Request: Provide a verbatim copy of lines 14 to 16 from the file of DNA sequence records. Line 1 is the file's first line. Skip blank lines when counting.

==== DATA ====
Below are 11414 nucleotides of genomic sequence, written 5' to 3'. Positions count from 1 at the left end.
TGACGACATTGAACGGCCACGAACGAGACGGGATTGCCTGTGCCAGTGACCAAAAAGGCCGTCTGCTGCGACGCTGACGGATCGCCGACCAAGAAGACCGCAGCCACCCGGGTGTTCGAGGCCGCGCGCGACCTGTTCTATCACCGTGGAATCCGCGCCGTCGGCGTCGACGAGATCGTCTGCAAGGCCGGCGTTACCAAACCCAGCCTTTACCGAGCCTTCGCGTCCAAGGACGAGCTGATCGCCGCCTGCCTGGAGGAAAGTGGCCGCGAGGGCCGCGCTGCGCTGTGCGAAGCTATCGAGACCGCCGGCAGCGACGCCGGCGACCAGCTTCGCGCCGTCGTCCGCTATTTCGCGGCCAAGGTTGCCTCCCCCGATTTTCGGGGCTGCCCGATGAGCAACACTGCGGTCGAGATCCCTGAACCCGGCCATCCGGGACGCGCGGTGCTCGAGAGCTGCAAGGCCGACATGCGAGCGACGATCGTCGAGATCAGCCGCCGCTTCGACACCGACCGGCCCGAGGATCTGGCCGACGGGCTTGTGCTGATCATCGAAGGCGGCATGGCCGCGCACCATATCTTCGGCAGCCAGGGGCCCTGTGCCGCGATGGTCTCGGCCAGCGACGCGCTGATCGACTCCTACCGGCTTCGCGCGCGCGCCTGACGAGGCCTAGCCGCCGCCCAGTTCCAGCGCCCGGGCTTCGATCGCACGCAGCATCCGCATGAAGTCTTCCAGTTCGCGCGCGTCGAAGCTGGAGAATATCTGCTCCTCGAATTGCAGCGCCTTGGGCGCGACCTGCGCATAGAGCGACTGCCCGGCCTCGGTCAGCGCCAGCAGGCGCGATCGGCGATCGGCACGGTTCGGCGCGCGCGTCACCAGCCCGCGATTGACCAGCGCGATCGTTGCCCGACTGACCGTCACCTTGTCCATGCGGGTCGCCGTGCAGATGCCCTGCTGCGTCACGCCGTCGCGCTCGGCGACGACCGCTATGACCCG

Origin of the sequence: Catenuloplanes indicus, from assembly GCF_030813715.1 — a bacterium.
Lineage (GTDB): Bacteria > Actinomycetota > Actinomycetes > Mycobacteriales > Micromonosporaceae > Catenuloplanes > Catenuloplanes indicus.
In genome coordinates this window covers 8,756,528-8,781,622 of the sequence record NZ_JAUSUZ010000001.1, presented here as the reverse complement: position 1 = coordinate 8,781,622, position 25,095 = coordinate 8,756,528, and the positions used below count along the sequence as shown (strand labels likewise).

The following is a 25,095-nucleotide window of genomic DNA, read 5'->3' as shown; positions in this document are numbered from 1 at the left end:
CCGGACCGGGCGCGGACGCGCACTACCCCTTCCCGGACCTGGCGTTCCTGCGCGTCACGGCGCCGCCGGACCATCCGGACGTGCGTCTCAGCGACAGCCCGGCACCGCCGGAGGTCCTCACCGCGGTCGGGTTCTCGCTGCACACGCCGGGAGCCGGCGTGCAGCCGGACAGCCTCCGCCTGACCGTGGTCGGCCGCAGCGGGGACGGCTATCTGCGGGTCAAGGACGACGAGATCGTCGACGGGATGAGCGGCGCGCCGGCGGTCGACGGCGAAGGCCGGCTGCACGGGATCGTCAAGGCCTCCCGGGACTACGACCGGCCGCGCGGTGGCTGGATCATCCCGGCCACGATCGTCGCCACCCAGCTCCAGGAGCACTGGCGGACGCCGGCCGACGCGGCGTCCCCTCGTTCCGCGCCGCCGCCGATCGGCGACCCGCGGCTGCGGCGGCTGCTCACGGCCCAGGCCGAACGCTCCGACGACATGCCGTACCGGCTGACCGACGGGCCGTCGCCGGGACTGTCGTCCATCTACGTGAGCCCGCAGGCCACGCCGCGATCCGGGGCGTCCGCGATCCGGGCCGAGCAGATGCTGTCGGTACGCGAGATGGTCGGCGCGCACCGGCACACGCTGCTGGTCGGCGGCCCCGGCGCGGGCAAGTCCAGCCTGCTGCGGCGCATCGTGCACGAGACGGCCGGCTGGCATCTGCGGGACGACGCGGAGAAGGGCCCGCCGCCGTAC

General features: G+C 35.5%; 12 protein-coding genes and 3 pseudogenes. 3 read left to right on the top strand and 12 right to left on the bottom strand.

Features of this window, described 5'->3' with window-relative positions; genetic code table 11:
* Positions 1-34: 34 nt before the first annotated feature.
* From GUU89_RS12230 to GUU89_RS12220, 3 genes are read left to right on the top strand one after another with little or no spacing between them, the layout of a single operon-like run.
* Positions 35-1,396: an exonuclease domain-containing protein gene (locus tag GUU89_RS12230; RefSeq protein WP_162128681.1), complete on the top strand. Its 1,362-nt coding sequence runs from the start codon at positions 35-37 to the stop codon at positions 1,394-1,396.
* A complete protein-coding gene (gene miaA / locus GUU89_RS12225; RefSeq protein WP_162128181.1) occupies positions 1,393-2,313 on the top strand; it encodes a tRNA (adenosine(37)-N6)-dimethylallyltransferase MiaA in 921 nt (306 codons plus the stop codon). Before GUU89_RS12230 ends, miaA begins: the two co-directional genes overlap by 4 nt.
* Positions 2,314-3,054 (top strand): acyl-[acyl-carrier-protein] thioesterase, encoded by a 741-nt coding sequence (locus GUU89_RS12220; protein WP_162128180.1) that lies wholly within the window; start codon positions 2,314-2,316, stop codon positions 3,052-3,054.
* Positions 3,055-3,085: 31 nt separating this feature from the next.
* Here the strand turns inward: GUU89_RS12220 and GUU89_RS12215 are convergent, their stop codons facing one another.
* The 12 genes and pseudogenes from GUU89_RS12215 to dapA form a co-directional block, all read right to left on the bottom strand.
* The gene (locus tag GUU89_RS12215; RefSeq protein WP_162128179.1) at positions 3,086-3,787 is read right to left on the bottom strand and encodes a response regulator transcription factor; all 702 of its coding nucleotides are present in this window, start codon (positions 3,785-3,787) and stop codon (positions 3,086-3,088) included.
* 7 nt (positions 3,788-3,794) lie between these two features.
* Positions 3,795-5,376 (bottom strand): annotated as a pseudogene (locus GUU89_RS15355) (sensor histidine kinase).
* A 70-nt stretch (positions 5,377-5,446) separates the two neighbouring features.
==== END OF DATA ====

* Positions 2,314-3,054 (top strand): acyl-[acyl-carrier-protein] thioesterase, encoded by a 741-nt coding sequence (locus GUU89_RS12220; protein WP_162128180.1) that lies wholly within the window; start codon positions 2,314-2,316, stop codon positions 3,052-3,054.
* Positions 3,055-3,085: 31 nt separating this feature from the next.
* Here the strand turns inward: GUU89_RS12220 and GUU89_RS12215 are convergent, their stop codons facing one another.